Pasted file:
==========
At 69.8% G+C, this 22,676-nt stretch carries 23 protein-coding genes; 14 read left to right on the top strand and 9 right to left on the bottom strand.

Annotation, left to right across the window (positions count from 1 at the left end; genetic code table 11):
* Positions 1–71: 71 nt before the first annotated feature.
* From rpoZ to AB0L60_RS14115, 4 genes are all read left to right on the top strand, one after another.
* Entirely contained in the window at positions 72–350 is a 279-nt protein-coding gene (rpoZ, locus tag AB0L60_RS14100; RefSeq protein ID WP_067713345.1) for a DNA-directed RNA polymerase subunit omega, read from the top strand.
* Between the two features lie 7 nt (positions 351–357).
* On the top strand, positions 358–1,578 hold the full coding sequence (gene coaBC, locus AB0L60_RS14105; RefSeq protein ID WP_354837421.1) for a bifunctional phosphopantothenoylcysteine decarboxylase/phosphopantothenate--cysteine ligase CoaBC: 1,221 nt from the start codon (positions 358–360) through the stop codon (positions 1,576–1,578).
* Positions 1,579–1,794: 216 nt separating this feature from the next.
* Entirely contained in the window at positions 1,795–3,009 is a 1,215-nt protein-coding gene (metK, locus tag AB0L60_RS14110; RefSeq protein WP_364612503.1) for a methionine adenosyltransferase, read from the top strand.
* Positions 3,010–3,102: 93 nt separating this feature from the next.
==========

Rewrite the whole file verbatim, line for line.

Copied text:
At 69.8% G+C, this 22,676-nt stretch carries 23 protein-coding genes; 14 read left to right on the top strand and 9 right to left on the bottom strand.

Annotation, left to right across the window (positions count from 1 at the left end; genetic code table 11):
* Positions 1–71: 71 nt before the first annotated feature.
* From rpoZ to AB0L60_RS14115, 4 genes are all read left to right on the top strand, one after another.
* Entirely contained in the window at positions 72–350 is a 279-nt protein-coding gene (rpoZ, locus tag AB0L60_RS14100; RefSeq protein ID WP_067713345.1) for a DNA-directed RNA polymerase subunit omega, read from the top strand.
* Between the two features lie 7 nt (positions 351–357).
* On the top strand, positions 358–1,578 hold the full coding sequence (gene coaBC, locus AB0L60_RS14105; RefSeq protein ID WP_354837421.1) for a bifunctional phosphopantothenoylcysteine decarboxylase/phosphopantothenate--cysteine ligase CoaBC: 1,221 nt from the start codon (positions 358–360) through the stop codon (positions 1,576–1,578).
* Positions 1,579–1,794: 216 nt separating this feature from the next.
* Entirely contained in the window at positions 1,795–3,009 is a 1,215-nt protein-coding gene (metK, locus tag AB0L60_RS14110; RefSeq protein WP_364612503.1) for a methionine adenosyltransferase, read from the top strand.
* Positions 3,010–3,102: 93 nt separating this feature from the next.